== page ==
My quibbles with the book is it written breathlessly, parts repeat, it could have used better editing to enhance the killer points. I read it on a Kindle and was surprised when it was over at 70% - the remaining 30% is notes, bibliography and index [one of the disadvantages of a scroll-like kindle, versus a codex-like book, is its hard to find where a book proper ends, it sneaks up on you]. Overall a quick and sometimes entertaining read about a serious subject. It will no doubt bring out the deniers who will misrepresent it, but if you're at all interested in what the possibilities of sea level rise are, this is a good book to look at.
This books follows what seems to be a popular format for recent books like this. Each chapter starts out with one or two fictional future scenarios set anywhere from a few decades to a few millenia in the future that demonstrate one possible outcome of the issue he covers in that chapter. Major themes in the book are possible rates for ice loss, possible sea level rises from this and other events, the threats to coastal cities, low-lying agricultural land and aquifers, the potential for changes in ocean currents and chemistry that could threaten extinction events and the potential for technological and engineering solutions to mitigate the damage.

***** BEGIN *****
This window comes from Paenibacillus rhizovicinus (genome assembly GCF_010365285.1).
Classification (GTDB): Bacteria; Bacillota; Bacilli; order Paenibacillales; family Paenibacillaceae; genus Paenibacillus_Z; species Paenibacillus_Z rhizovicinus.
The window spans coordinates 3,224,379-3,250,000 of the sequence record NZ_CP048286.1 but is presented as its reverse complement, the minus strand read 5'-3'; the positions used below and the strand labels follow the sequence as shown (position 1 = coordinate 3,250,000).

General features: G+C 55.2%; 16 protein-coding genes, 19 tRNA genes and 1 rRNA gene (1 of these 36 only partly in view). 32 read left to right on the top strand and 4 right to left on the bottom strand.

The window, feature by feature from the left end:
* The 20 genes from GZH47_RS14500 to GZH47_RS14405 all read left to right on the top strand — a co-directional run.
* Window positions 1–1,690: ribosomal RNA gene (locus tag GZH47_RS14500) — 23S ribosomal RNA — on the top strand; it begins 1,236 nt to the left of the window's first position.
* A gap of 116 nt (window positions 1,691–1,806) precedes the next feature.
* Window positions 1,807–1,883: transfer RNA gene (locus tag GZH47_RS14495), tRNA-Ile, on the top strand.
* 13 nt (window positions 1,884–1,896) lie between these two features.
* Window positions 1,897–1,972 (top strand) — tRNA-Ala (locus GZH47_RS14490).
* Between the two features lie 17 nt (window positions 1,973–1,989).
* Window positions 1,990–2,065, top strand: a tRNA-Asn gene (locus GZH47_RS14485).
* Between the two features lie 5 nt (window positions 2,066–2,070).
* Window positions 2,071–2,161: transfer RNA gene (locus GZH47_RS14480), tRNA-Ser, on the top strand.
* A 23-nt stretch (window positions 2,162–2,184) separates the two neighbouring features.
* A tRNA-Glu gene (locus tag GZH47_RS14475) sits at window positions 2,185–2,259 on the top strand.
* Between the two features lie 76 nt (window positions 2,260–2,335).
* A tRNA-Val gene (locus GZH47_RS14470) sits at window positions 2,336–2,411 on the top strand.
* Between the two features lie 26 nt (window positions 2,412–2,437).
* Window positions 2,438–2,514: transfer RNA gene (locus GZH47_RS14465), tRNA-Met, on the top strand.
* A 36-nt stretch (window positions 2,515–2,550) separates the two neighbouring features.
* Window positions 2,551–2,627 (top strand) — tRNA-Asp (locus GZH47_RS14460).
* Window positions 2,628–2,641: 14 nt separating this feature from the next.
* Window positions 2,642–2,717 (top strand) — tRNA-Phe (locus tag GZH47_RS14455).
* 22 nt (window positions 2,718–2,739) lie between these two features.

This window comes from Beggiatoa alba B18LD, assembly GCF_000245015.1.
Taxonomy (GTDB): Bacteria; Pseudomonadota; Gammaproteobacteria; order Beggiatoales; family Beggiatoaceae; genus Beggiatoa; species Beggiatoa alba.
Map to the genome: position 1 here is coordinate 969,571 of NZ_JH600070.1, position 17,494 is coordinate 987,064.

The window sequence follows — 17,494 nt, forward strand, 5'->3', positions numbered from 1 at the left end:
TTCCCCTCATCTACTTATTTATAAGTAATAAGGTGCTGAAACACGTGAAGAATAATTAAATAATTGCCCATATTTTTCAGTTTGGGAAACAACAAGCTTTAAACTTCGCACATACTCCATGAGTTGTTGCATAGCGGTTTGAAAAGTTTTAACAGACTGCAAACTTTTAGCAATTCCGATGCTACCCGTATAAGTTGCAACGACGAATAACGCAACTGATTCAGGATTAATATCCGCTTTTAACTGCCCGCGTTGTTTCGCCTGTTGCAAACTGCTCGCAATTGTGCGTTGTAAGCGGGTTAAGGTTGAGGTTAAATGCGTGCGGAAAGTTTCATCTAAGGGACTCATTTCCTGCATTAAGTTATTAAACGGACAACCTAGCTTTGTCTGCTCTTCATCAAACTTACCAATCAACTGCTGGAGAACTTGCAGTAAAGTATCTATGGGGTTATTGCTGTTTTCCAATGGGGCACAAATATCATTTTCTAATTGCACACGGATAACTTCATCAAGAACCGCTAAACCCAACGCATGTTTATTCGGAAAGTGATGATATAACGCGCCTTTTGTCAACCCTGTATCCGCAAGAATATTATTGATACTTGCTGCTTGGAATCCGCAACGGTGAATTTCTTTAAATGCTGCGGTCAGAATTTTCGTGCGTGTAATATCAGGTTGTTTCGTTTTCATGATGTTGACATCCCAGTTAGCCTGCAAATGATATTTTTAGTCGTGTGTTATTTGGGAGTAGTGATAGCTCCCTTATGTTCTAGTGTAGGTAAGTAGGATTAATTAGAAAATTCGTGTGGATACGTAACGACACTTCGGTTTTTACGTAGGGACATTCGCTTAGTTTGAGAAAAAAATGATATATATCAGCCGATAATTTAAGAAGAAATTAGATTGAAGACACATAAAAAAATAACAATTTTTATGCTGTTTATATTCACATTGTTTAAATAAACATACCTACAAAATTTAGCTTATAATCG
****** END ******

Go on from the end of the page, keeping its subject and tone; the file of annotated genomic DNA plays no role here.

Most official global warming reports or models underestimate or fail to take into consideration some of the more recent research and ideas on ice loss and sea level rise. Perhaps because he is a geologist and not a climate modeler, Ward eschews the typical conservative caveat-laced approach that many climatologists take when dealing with these issues and presents some of the more bleak scenarios that other authors on this topic on seem to suggest in their subtext. The result is the stark possibility that polar ice caps may melt much more quickly than generally thought and sea level may rise more than official predictions suggest. Ward combines not only evidence from his field, namely the distant geological past, but also recent evidence suggesting these shorter possible timetables.
This is an excellent and engaging book that covers some of the same territory as the growing list of books on global warming, but does in it Ward's unique way that manages to make the reader think about things in ways that may not be apparent by reading other books on this topic. This book will probably be most popular among fans of science who accept scientific conclusions on global warming. Those who deny global warming will almost certainly find the book to be a bit alarmist and based on shaky presumptions. For the rest of us, it's a sobering and honest look at some real obstacles the world may potentially face in the next few generations.
Most recent customer reviews
Poor quality of the paper, but tolerable.
I will wait for further books by this author.